Teaching Methods and Philosophy

To play a wrong note is insignificant; to play without passion is inexcusable.” – Ludwig van Beethoven.

I employ a structured approach incorporating several established piano methods into a well-rounded, fun and disciplined system with heavy focus on sight-reading and theory, as well as improvisation, technique, transposition, and ear training. Scales and chords are taught by rote.

I assign A Dozen a Day to the youngest students. As students progress through the early level books, we also use corresponding technique books. We quickly work toward 4 octave scales and arpeggios. Technical exercises are the musician’s way of warming up and should be completed before each practice session. We will do a few minutes of them at the beginning of each lesson. Warm ups should comprise a small and reasonable percentage of practice time, not take up 2 hours!

For lesson work and theory study I use Alfred’s Premier Piano Series for 1st and 2nd year students, switching to Faber and Faber’s Piano Adventures in 3rd year.  I supplement with songs and pieces coming from a multitude of resources.

Solo pieces can come from any number of sources and I do encourage students to find pieces on their own to bring into lessons: Orchestral reductions/transcriptions, easier arrangements of difficult works, show tunes, movie themes, jazz arrangements, blues and *some* pop music.

More advanced students will be expected to work on serious piano repertoire: Chopin, Rachmaninoff, Bach, Beethoven, et al.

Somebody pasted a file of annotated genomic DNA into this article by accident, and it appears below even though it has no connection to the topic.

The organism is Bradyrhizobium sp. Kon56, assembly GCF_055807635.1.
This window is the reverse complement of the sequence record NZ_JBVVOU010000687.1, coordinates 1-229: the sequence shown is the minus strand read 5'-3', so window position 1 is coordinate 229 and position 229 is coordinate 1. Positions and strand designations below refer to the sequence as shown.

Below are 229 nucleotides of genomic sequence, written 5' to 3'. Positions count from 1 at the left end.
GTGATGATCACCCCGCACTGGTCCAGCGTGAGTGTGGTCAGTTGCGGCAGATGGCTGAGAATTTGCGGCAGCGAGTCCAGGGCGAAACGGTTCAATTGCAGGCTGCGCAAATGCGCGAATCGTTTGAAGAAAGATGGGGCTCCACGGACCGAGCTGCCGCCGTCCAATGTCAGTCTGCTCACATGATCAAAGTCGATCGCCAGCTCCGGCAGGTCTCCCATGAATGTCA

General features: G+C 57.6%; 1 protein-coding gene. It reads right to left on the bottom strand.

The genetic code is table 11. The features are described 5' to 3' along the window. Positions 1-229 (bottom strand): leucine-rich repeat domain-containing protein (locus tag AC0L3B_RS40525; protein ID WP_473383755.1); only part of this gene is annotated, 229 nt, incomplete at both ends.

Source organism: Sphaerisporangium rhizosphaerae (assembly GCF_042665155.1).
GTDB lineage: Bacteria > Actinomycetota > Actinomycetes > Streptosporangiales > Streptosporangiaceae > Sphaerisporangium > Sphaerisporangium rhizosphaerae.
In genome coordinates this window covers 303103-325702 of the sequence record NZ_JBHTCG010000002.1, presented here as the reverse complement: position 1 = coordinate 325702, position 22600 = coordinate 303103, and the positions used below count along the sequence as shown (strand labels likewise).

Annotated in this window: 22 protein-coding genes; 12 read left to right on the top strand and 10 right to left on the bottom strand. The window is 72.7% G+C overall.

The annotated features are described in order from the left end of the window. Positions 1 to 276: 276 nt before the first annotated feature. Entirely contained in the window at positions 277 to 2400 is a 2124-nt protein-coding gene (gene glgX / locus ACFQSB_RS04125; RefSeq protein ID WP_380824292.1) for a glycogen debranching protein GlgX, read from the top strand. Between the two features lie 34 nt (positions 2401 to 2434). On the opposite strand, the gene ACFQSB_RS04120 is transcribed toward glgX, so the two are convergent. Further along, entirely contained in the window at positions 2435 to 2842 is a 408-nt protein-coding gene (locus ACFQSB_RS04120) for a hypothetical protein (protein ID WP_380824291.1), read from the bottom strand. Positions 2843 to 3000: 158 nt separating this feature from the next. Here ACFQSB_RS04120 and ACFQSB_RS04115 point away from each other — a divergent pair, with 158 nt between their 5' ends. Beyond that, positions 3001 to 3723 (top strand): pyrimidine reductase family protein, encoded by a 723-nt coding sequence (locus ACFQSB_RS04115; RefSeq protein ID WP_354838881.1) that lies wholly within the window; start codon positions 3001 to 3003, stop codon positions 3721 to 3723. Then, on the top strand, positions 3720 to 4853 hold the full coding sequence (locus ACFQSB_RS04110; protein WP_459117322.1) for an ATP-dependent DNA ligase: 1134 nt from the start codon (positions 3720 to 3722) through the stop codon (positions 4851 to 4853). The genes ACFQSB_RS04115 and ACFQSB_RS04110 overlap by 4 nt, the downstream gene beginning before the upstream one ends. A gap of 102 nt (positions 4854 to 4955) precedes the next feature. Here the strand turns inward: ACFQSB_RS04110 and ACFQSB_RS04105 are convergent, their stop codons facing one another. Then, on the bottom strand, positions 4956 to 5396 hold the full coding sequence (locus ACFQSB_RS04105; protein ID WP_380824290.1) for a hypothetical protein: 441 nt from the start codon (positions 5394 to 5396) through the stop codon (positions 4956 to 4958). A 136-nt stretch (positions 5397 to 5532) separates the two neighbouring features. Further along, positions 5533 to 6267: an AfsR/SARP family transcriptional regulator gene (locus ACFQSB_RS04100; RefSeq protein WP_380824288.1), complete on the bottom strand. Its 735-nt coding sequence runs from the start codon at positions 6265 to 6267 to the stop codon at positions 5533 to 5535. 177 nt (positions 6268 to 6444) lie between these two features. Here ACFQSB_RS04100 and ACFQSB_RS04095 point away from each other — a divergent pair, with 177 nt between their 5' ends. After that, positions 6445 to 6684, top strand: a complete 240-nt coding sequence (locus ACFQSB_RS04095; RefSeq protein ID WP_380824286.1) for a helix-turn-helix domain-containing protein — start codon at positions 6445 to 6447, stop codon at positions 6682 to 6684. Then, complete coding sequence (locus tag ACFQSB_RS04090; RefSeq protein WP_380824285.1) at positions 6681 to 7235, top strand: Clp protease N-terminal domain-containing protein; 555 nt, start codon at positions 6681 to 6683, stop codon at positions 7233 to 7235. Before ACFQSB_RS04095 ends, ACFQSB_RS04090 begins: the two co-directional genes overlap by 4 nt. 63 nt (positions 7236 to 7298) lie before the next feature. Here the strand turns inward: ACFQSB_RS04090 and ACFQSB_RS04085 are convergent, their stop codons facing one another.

Transfer students are a case-by-case scenario. I most often find that the transfer students who come my way have been playing using a finger number method. This can create some friction in the beginning and the longer the student has been studying using such lackluster methods, the longer it takes to correct their previous instruction. It’s unfortunate that so many teachers rely on finger numbers to “teach” as the child has now reached a level where it would humiliate them to backtrack to beginner pieces. I very carefully assign at-level pieces, and do intensive sight-reading at each lesson. It takes time and patience but bad habits can be corrected!  

Professional Track
For students with more ambitious goals, such as studying piano at college and excelling at competitions, I can help you learn to budget your time so that fitting in several hours of practice a day, and making the absolute most of that time, isn’t so overwhelming.  If there are programs for which you wish to audition I will coach you in mental preparation, teach whatever music is required for acceptance, etc.